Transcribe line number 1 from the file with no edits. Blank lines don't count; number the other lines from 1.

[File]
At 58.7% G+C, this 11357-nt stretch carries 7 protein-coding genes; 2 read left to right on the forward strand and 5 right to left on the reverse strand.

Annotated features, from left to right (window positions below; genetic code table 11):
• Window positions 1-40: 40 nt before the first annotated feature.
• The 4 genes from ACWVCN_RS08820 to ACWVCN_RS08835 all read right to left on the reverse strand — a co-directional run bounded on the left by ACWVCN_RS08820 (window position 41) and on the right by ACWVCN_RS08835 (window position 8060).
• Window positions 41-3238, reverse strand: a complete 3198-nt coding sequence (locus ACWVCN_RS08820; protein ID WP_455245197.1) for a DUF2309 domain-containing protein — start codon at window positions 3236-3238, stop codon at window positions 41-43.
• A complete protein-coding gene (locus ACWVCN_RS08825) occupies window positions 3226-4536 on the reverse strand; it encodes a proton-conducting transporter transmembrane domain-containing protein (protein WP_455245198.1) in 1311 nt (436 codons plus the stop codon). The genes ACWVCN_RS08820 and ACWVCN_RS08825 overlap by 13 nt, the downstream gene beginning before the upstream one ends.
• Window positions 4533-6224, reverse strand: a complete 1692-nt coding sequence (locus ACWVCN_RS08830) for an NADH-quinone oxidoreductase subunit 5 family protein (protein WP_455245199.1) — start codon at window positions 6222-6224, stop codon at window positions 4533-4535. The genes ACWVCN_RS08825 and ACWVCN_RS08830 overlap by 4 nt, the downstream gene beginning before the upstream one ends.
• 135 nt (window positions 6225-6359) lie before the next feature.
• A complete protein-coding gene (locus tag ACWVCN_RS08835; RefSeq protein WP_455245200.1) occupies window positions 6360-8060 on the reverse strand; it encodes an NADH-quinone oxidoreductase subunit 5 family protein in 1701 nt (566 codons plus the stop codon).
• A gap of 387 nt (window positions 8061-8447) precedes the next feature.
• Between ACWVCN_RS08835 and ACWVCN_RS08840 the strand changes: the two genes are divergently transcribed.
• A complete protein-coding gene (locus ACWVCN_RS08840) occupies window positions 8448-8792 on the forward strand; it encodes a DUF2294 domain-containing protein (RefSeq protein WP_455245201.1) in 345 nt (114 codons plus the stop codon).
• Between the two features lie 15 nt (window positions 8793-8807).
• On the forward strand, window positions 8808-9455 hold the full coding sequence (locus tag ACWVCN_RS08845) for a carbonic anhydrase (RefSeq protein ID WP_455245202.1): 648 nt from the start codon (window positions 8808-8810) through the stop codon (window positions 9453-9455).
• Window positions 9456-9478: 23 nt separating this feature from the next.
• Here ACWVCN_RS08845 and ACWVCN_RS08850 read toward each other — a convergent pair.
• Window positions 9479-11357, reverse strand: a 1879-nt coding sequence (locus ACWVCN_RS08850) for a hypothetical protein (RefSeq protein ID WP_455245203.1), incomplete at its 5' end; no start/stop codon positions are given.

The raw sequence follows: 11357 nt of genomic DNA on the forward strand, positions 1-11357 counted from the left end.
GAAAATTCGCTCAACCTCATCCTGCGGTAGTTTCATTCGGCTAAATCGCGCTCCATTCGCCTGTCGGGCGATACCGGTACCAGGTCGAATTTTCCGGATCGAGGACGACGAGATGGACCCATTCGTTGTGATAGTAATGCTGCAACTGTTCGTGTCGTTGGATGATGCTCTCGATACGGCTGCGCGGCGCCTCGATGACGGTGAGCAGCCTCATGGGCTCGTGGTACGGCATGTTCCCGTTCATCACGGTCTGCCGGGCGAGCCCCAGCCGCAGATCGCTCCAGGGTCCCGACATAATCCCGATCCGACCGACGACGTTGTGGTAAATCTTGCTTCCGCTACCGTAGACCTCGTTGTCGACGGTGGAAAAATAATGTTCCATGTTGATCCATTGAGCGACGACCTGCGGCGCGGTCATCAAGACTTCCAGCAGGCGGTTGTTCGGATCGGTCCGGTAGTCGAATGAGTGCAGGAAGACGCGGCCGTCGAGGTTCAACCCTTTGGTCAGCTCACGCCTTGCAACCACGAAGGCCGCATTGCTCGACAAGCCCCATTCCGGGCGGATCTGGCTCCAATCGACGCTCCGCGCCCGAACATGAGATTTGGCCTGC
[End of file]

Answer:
At 58.7% G+C, this 11357-nt stretch carries 7 protein-coding genes; 2 read left to right on the forward strand and 5 right to left on the reverse strand.